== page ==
5 Nontraditional Ways to Serve Food

Make your meeting’s food experience more memorable with these serving tips

Forget plates—traditional dishware is out, and unconventional plating techniques are in. That is, meetings are now looking outside of flavor to provide elevated food experiences, often putting more emphasis on how meals are served (which can be just as memorable and Instagram-worthy as the food itself!).  

Now, nixing plates from your meeting doesn’t mean attendees should be stuck eating with their hands. Come mealtime, try these ideas instead:

Use natural elements. For planners who have design in mind, wood, slate, marble and other natural serving dishes are an easy way to break convention and serve dishes in style. 

Opt for edible vessels. Talk about no waste—made-to-eat dishware, such as cookie cups or plates made of large butter lettuce leaves, turn food itself into dishware. Be sure to pick foods sturdy enough to hold food, and keep in mind that edible vessels will allow flavors and food textures to mix, so pair meals accordingly. A savory dish, for example, shouldn’t be eaten on a plate made of brownies.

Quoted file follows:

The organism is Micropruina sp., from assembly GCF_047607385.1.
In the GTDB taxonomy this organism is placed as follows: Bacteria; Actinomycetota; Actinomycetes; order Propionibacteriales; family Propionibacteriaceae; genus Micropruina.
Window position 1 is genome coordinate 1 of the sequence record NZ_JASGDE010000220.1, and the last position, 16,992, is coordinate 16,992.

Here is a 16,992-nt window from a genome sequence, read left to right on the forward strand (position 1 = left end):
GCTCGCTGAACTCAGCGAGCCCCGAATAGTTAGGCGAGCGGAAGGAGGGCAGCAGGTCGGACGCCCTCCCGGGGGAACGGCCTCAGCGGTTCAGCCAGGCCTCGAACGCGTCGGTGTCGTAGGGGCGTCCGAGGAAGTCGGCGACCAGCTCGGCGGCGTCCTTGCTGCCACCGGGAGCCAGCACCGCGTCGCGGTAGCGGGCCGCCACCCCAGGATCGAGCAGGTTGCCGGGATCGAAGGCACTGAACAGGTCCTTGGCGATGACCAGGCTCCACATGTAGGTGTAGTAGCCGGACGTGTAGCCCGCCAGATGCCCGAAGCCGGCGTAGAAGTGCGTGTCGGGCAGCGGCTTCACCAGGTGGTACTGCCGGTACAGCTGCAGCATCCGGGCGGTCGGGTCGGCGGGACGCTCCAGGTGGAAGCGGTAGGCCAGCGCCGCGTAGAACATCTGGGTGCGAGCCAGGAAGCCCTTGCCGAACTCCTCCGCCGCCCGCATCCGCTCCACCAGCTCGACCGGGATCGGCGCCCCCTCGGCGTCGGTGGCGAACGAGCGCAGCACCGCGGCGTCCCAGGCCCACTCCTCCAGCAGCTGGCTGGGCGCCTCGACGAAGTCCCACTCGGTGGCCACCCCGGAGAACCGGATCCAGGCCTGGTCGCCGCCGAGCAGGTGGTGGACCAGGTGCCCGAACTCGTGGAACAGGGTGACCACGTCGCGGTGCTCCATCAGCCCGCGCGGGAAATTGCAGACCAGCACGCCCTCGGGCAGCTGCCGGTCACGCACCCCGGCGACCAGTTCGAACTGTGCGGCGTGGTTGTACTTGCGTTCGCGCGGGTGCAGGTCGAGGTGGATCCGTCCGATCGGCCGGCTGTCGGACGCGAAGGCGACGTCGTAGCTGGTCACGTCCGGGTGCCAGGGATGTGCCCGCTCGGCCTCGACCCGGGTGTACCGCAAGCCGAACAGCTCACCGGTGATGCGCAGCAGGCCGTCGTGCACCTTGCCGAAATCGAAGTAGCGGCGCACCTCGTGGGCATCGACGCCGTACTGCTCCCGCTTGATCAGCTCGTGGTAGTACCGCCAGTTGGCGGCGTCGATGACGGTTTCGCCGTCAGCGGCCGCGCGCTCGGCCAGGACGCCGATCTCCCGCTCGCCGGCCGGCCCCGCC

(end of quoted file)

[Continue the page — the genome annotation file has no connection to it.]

Keep it cultural. Many dishes come with cultural rituals or specific serving etiquette that is stripped away with the use of more conventional dishware. Take mealtime as a learning opportunity and educate guests on how different cultures appreciate mealtime. Dumplings served in Chinese dim sum, for instance, are traditionally cooked and served in small steamer baskets. So, to stay true to custom, serve guests individual steamer baskets and let them enjoy accordingly.

Play up your setup. In lieu of a sit-down meal, make mealtime interactive. Create build-your-own-plate stations with decorative displays that, unlike buffets, come with a setup that pushes attendees to engage with their food in a different way. Think easy-to-grab food hanging from a wire or mimicking the setup of grocery or restaurant storefronts. 

Switch up cooking techniques. If you’re not ready to forgo plates and silverware entirely, consider cooking with nontraditional dishware instead. For example, cooking some meats and fish over hot river rocks can amplify and create new flavors. To make sure attendees still get the experience of using nontraditional vessels, try an open kitchen setup where guests can watch chefs at work.